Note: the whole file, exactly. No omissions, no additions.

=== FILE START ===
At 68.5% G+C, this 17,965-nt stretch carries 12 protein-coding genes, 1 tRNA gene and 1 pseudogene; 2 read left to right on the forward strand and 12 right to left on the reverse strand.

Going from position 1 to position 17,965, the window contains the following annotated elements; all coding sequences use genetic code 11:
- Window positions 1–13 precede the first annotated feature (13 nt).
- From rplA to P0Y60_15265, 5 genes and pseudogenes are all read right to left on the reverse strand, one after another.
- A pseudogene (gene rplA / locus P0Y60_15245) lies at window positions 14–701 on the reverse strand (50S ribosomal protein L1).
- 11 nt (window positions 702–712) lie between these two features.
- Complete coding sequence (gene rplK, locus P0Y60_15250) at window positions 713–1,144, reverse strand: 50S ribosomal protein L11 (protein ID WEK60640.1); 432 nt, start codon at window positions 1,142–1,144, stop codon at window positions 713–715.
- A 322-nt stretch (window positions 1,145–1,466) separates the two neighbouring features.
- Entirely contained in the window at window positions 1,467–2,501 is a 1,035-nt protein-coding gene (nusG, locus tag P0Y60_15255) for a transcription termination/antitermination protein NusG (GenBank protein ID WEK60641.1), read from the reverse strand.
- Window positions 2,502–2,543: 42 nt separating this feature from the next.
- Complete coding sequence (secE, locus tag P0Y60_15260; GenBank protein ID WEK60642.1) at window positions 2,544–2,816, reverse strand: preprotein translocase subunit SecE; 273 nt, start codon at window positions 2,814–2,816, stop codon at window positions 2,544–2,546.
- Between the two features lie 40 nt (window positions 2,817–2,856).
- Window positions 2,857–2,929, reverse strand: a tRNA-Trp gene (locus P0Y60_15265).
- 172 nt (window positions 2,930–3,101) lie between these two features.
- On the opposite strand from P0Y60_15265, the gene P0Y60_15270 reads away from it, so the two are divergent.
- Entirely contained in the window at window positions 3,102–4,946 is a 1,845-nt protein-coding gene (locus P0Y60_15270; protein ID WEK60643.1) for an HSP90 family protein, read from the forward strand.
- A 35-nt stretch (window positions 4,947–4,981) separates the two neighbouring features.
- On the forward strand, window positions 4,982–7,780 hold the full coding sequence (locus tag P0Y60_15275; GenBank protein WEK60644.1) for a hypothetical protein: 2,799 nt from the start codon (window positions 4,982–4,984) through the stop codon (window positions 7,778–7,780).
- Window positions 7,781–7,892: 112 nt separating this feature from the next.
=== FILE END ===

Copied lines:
At 68.5% G+C, this 17,965-nt stretch carries 12 protein-coding genes, 1 tRNA gene and 1 pseudogene; 2 read left to right on the forward strand and 12 right to left on the reverse strand.

Going from position 1 to position 17,965, the window contains the following annotated elements; all coding sequences use genetic code 11:
- Window positions 1–13 precede the first annotated feature (13 nt).
- From rplA to P0Y60_15265, 5 genes and pseudogenes are all read right to left on the reverse strand, one after another.
- A pseudogene (gene rplA / locus P0Y60_15245) lies at window positions 14–701 on the reverse strand (50S ribosomal protein L1).
- 11 nt (window positions 702–712) lie between these two features.
- Complete coding sequence (gene rplK, locus P0Y60_15250) at window positions 713–1,144, reverse strand: 50S ribosomal protein L11 (protein ID WEK60640.1); 432 nt, start codon at window positions 1,142–1,144, stop codon at window positions 713–715.
- A 322-nt stretch (window positions 1,145–1,466) separates the two neighbouring features.
- Entirely contained in the window at window positions 1,467–2,501 is a 1,035-nt protein-coding gene (nusG, locus tag P0Y60_15255) for a transcription termination/antitermination protein NusG (GenBank protein ID WEK60641.1), read from the reverse strand.
- Window positions 2,502–2,543: 42 nt separating this feature from the next.
- Complete coding sequence (secE, locus tag P0Y60_15260; GenBank protein ID WEK60642.1) at window positions 2,544–2,816, reverse strand: preprotein translocase subunit SecE; 273 nt, start codon at window positions 2,814–2,816, stop codon at window positions 2,544–2,546.
- Between the two features lie 40 nt (window positions 2,817–2,856).
- Window positions 2,857–2,929, reverse strand: a tRNA-Trp gene (locus P0Y60_15265).
- 172 nt (window positions 2,930–3,101) lie between these two features.
- On the opposite strand from P0Y60_15265, the gene P0Y60_15270 reads away from it, so the two are divergent.
- Entirely contained in the window at window positions 3,102–4,946 is a 1,845-nt protein-coding gene (locus P0Y60_15270; protein ID WEK60643.1) for an HSP90 family protein, read from the forward strand.
- A 35-nt stretch (window positions 4,947–4,981) separates the two neighbouring features.
- On the forward strand, window positions 4,982–7,780 hold the full coding sequence (locus tag P0Y60_15275; GenBank protein WEK60644.1) for a hypothetical protein: 2,799 nt from the start codon (window positions 4,982–4,984) through the stop codon (window positions 7,778–7,780).
- Window positions 7,781–7,892: 112 nt separating this feature from the next.